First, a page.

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Old 01-02-2013, 02:19
gemma-the-husky
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try to put the food in boxes. It will be OK for an hour or so.you might lose a bit, but most will be OK.

put saucepans of hot water in the freezer, until you get the ice off. keep changing them. don;t hack at the ice with a wallpaper scraper, but you can gently prise it off.

slow process, but once it starts coming off, its quite quick after that.
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Old 01-02-2013, 02:19
Pixie Queen
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If you have a cooler box/bag then get that, else a cardboard box with a couple of towels with suffice.
Empty the freezer which should be pretty easy as all the ice will have been loosened. Once loose you should just be able to that ice out in chunks. GENTLE tapping with a rolling pin or similar object should help.

Once emptied, make sure switch the freezer back on for an hour or so before you put your food back in.
Fantastic advice - the little hint about the towels and boxes is great. Even if you don't have boxes wrap the food in towels and store in something quite tightly.
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Old 01-02-2013, 12:42
Ignazio
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This could take a few hours - Get a hair dryer and boil the kettle. Bowls, pots or trays will be needed along with towels.

Open the door and get the bowls and towels sorted out. Switch the bugger off, take the food from the freezer and get ready.

If the freezer isn't too bad it wont take long. If it's my mum's freezer (yak yak "it's self defrosting" yak yak = not been defrosted in 8 years) it could take all night.

Take a bowl of boiling water and place it in the empty switched off freezer. Have towels up near the door and a bowl underneath to catch what you can. Let the steam do it's work. Mop up and get to with more bowls of boiling water and the hairdryer- I find starting on low heat works better than on high straight away.Go low then middle then high if your hairdryer has the options. Now you MUST empty out the bowls of water. Prod, DO NOT POKE OR STAB, gently at the built up ice. If bits of ice fall off toss them in the sink. Wring out and replace the towels round the door at the floor.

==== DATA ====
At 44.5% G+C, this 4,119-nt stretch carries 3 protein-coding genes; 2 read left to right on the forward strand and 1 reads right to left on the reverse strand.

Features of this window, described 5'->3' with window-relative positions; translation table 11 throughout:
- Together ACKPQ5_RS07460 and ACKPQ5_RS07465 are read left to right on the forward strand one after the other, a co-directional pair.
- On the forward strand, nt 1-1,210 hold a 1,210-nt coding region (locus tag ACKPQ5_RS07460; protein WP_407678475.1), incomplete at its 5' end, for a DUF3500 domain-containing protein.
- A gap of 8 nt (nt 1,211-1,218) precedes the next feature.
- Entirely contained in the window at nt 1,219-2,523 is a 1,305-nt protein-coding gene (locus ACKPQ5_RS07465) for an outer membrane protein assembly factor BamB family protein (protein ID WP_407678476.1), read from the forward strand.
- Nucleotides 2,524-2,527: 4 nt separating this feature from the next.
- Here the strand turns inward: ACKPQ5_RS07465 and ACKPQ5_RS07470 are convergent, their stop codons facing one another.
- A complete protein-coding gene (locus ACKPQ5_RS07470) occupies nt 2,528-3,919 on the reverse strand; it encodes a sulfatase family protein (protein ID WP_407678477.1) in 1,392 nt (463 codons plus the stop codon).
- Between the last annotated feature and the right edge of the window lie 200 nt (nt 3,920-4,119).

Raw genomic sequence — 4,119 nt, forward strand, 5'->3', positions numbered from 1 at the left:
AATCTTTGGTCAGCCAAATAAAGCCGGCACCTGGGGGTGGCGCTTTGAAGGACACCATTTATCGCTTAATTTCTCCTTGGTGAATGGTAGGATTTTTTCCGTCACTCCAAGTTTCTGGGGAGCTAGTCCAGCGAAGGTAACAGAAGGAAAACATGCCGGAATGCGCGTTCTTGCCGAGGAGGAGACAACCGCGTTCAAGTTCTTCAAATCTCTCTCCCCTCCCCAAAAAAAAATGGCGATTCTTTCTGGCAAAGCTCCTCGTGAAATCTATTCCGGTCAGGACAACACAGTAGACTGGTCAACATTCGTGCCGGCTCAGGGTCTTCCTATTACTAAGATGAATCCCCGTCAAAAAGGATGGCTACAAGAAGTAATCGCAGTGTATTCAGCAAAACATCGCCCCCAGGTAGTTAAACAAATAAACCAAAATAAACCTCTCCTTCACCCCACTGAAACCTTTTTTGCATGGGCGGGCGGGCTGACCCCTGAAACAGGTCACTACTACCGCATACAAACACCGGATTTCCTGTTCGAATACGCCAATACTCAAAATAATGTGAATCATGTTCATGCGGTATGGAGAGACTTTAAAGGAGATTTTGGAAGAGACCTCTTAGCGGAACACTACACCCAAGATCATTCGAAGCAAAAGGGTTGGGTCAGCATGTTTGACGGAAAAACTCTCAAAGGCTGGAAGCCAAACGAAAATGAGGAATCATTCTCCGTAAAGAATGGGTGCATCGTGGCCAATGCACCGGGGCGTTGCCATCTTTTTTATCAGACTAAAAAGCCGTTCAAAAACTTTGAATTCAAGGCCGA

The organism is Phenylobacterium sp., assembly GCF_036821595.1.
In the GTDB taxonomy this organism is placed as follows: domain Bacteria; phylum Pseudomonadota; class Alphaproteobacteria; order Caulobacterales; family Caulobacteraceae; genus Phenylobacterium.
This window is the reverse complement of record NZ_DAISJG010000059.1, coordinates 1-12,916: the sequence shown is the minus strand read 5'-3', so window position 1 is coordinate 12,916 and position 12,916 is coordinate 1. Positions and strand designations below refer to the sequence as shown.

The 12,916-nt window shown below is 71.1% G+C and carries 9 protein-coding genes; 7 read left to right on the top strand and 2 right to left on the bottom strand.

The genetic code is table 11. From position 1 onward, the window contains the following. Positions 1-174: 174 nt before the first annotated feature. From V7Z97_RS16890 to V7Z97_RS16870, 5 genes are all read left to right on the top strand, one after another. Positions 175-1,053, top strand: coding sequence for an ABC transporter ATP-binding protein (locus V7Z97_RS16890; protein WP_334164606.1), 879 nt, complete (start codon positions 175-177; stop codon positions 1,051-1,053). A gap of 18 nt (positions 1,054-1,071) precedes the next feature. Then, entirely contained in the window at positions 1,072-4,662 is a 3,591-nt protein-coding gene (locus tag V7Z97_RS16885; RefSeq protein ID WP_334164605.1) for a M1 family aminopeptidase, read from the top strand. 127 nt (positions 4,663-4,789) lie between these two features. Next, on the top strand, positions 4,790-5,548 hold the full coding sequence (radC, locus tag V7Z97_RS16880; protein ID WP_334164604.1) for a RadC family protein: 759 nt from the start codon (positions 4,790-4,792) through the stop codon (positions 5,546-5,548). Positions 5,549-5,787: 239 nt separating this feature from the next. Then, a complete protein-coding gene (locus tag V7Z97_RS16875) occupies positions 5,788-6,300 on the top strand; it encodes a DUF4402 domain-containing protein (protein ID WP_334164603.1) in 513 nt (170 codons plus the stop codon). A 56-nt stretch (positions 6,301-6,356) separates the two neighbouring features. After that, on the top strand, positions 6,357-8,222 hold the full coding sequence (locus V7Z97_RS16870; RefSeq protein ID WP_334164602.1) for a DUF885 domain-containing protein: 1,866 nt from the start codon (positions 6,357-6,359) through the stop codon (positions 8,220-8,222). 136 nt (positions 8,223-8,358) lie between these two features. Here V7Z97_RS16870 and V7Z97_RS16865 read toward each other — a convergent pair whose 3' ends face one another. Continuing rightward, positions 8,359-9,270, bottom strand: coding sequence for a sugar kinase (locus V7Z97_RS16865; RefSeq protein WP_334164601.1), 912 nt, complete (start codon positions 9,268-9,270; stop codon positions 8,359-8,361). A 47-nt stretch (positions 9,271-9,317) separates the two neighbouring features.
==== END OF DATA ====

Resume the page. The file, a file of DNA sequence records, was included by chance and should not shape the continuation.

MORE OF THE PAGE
As I said this can take a good bit of time and you could find new uses for towels and spatulas.

It may seem a faff but if you have to do this once with a freezer it's more than enough. It means you know to defrost at regular time intervals.

I apologise if my How to defrost a freezer offends or comes across as patronising
but this is how I instructed my niece. She's a very intelligent and very well educated woman in a very demanding job and she didn't have a clue. She was a student at the time and moved into a new flat. The freezer was all ice. The flat was gorgeous and in a really great part of Glasgow but the ancient freezer hadn't been defrosted since it was new in 1963

Good luck with your defrosting. My "self defrosting" freezer needs done again soon. The door opening thing buggers up the no ice thing on freezers

FOOD - if it's chicken or fish cook and eat ASAP. Most other things like chips will be okay if just a bit cold to bung back in the freezer again.
Not patronising at all - just the advice I needed - and thanks everyone else for the tips.

Not feeling exactly confident but a little less apprehensive.
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Old 01-02-2013, 20:16
LadyMinerva
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When I defrosted my freezer, I took it outside and let it defrost in the summer sunshine. That meant I could clean it all too, and underneath it.

Is that ok taking it outside though, being a beginner too at this stuff?
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Old 01-02-2013, 20:29
SupernovaNebula
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I remove the plastic boxes and move to one side and then turn off the freezer, use a hairdryer to melt the ice. Our fridge has a plastic tube which slots into the base and I put a box at the bottom and as it fills I empty it until it's all defrosted. The one without the tube slot I put a towel on the floor and use a tool to remove ice. It comes off easy after a good hair dryer applied to the ice.
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Old 01-02-2013, 20:30
SupernovaNebula
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When I defrosted my freezer, I took it outside and let it defrost in the summer sunshine. That meant I could clean it all too, and underneath it.

Is that ok taking it outside though, being a beginner too at this stuff?
If you tilt it or move it about you should let the refrigerant settle before switching it on. It's the same advice they give you after delivery of a new fridge or freezer. For a freezer the time is longer before switching on.